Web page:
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Maggie Lena Walker: Civil Rights Activist and Entrepreneur

Premiere: 3/18/2020 | 00:09:40 |

A full 50 years before the Montgomery bus boycott, civil rights activist and entrepreneur Maggie Lena Walker led a city-wide boycott against segregated streetcars in Richmond, VA, and founded a newspaper, department store, and the St. Luke Penny Savings Bank, making her the first African American female bank president in the United States.

About the Episode

Maggie Lena Walker (1864-1934), born in Richmond, VA in the final years of the Civil War, became the first African American female bank president in the United States when she founded the St. Luke Penny Savings Bank in 1903. At a time when white-owned banks did not accept deposits from black customers, Walker not only grew her bank, but expanded the economic base of the black community in Richmond by hiring and training black women workers, and financing over 600 home and business loans for black families by 1920. Walker also founded a newspaper where she served as its managing editor and opened a department store tailored for African Americans. A civil rights activist, she organized the first Richmond branch of the NAACP, led a city-wide boycott against segregated streetcars, and promoted women’s suffrage and voter registration drives.

Interviewees: biographer Muriel Miller Branch, co-author of Pennies to Dollars: The Story of Maggie Lena Walker and founder of the Maggie L. Walker Historical Foundation; Walker’s great-great- granddaughter Eliza Walker Mickens; wealth justice activist Chloe McKenzie, CEO of BlackFem and On a Wealth Kick.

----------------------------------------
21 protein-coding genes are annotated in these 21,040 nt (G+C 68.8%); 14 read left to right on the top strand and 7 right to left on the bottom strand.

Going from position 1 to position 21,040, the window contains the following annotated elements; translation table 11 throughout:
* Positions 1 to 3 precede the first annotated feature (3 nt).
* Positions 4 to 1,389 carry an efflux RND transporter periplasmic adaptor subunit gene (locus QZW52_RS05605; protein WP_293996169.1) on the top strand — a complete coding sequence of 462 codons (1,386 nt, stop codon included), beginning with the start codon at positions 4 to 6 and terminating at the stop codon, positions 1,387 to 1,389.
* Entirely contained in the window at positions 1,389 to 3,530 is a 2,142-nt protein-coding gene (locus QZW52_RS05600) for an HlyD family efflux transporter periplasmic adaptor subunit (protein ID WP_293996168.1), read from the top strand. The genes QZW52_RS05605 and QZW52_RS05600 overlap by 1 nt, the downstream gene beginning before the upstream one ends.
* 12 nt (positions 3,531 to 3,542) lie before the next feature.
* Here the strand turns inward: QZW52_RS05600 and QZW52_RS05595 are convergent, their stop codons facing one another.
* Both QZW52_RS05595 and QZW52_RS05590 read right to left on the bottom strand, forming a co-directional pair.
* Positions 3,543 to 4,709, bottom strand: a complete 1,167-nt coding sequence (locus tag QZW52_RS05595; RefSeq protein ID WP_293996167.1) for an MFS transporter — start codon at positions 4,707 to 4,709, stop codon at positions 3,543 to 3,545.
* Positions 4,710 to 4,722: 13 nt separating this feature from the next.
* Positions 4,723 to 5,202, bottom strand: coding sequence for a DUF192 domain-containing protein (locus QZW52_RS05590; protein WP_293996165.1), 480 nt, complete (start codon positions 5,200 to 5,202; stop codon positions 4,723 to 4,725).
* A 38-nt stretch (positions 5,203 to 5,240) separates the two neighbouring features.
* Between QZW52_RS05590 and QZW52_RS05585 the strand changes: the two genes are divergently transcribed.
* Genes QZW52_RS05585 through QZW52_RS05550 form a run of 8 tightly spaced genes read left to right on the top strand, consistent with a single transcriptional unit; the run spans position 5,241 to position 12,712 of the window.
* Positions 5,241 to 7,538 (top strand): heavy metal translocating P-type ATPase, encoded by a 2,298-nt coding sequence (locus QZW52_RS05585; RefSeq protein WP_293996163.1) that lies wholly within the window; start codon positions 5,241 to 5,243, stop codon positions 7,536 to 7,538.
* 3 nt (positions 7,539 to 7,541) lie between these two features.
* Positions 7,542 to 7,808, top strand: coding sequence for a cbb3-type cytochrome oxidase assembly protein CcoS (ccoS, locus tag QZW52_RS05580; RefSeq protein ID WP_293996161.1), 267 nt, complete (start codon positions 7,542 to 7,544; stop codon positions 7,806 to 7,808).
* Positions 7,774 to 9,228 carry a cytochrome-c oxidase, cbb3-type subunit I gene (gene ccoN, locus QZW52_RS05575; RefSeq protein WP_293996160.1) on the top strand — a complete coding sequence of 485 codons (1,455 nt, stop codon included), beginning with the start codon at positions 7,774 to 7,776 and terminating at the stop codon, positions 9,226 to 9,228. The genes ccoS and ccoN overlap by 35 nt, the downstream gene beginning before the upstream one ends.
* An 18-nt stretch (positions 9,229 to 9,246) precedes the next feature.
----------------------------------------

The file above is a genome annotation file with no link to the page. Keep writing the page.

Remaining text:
Visit PBSLearningMedia to learn more about how Maggie Lena Walker improved the lives of African Americans and women at the turn of the 20th century by providing financial empowerment, social services, and civil rights leadership.


For her to know that banking could revitalize her community was brilliance at work.

1904, Richmond, Virginia.

40 year old Maggie Lena Walker led the African American community in a city-wide boycott against segregated streetcars.

Most people believe that the Civil Rights movement began with Rosa parks refusing to give up her seat on the bus to a white person.

That is really far from the truth.

The Civil Rights Movement began as soon as white America started enacting the Jim Crow laws.

I cry aloud in thunder tones against Jim Crow cars.. Let us walk. Our self-respect demands that we walk.

Maggie Lena Walker was born in Richmond in 1864.

Richmond was the capital of the Confederacy during the Civil War.

So she grew up in a society that believed that she was a second class citizen.

African-Americans were just getting freed from slavery.